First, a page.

Volga |

Big timber is cutting a wide swath in Nizhny Novgorod

1 Oct '08
St. Petersburg developer and furniture manufacturer Universalstroy has started implementation of a $353.6m project aimed at constructing a timber processing complex in Nizhny Novgorod region. The situation is evolving in such a way that Universalstroy, together with another long-standing aspirant to Nizhny’s wood resources, Finland’s Stora Enso, may soon get access to virtually all the region’s timber resources. Observers are beginning to question the government’s role in protecting enough forestland for local players.


Under the government’s wing

St. Petersburg developer and furniture manufacturer Universalstroy has announced a $353.6m investment in construction of a timber processing complex in Nizhny Novgorod Region.

The firm plans to launch logging facilities in 2010 with a capacity of 100,000 cubic-meters a year and then go into production of chipboards (400,000 cubic-meters a year) and laminate boards (360,000 cubic-meters a year) in 2011.

In the second half of 2011 Universalstroy intends to start processing dried lumber and producing synthetic resins, followed by the launch of plywood production by mid-2012.

This integrated timber processing complex is expected to churn out 750,000 cubic-meters of timber a year.

The project is being carried out by Universalstroy’s subsidiary Nov-LK in the Semyonovsky district of the region on a 1.12 million square-meter land site. The complex is expected to employ over 1,000 people.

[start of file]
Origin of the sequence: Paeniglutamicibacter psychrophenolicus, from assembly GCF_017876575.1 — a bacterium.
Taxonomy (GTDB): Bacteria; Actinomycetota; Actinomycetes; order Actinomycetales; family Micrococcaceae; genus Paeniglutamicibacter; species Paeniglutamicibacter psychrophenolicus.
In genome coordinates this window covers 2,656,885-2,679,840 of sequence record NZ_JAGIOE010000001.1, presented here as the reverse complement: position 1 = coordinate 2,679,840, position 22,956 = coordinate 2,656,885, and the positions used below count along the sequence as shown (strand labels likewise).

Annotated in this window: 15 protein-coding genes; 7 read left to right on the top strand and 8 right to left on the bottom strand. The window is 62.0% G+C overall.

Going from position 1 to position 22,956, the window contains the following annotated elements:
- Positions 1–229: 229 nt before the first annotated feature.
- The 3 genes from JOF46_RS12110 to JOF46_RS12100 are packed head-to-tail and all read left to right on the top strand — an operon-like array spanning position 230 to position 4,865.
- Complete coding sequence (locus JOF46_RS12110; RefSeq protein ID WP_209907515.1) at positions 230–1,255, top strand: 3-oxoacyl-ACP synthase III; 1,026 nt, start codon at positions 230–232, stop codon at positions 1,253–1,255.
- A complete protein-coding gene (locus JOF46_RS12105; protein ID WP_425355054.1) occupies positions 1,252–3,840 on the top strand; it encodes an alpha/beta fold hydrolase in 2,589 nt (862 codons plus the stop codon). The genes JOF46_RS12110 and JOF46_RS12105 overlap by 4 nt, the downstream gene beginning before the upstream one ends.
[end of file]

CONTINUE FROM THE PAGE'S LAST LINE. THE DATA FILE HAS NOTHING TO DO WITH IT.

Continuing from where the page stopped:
This project has been given “priority status” by the regional Investment Council that allocated the land site for the project last fall. Their decision to fast track the complex stems from, among other things, the expected tax revenue once the factories are up and running (almost $30.8m a year).

Inefficient vastness

Softwood is always the primary target in lumbering. According to regional forestry officials, almost 50% of the region’s territory is covered in woods (38,160 sq. km out of 76,900 sq. km of total acreage). Useable timber resources amount to 572.52 million cubic-meters. However, forest land that is authorized for lumbering is limited to only 5.9 million cubic-meters.

Official sources report that in the whole Volga Federal District only two-thirds of all woods are being actively exploited and processed. One of the key reasons for this inefficiency is that most lumbering operations are carried out in the central and south-western parts of the region as forests there are more easily accessed by transport.

But adding to the problem is the dearth of advanced timber processing facilities in the District.

Is there enough wood for everyone?

Nizhny Novgorod’s forests have been a magnet for investors for years. For example, international lumbering company Stora Enso has announced that it is doing due diligence on a project to build a large pulp and paper factory with a capacity of one million tons of pulp a year in the region. If completed, this project will devour an estimated 2.5 million cubic-meters of birch and 1.5 million cubic-meters of pine every year, according to sources.

All of this activity will put more pressure on regional investment officials to increase the lumbering quota. Although local producers are currently only using half the quota, the forecasted appetites of the two projects mentioned above will consume almost all of Nizhny Novgorod timber resources allowed for production.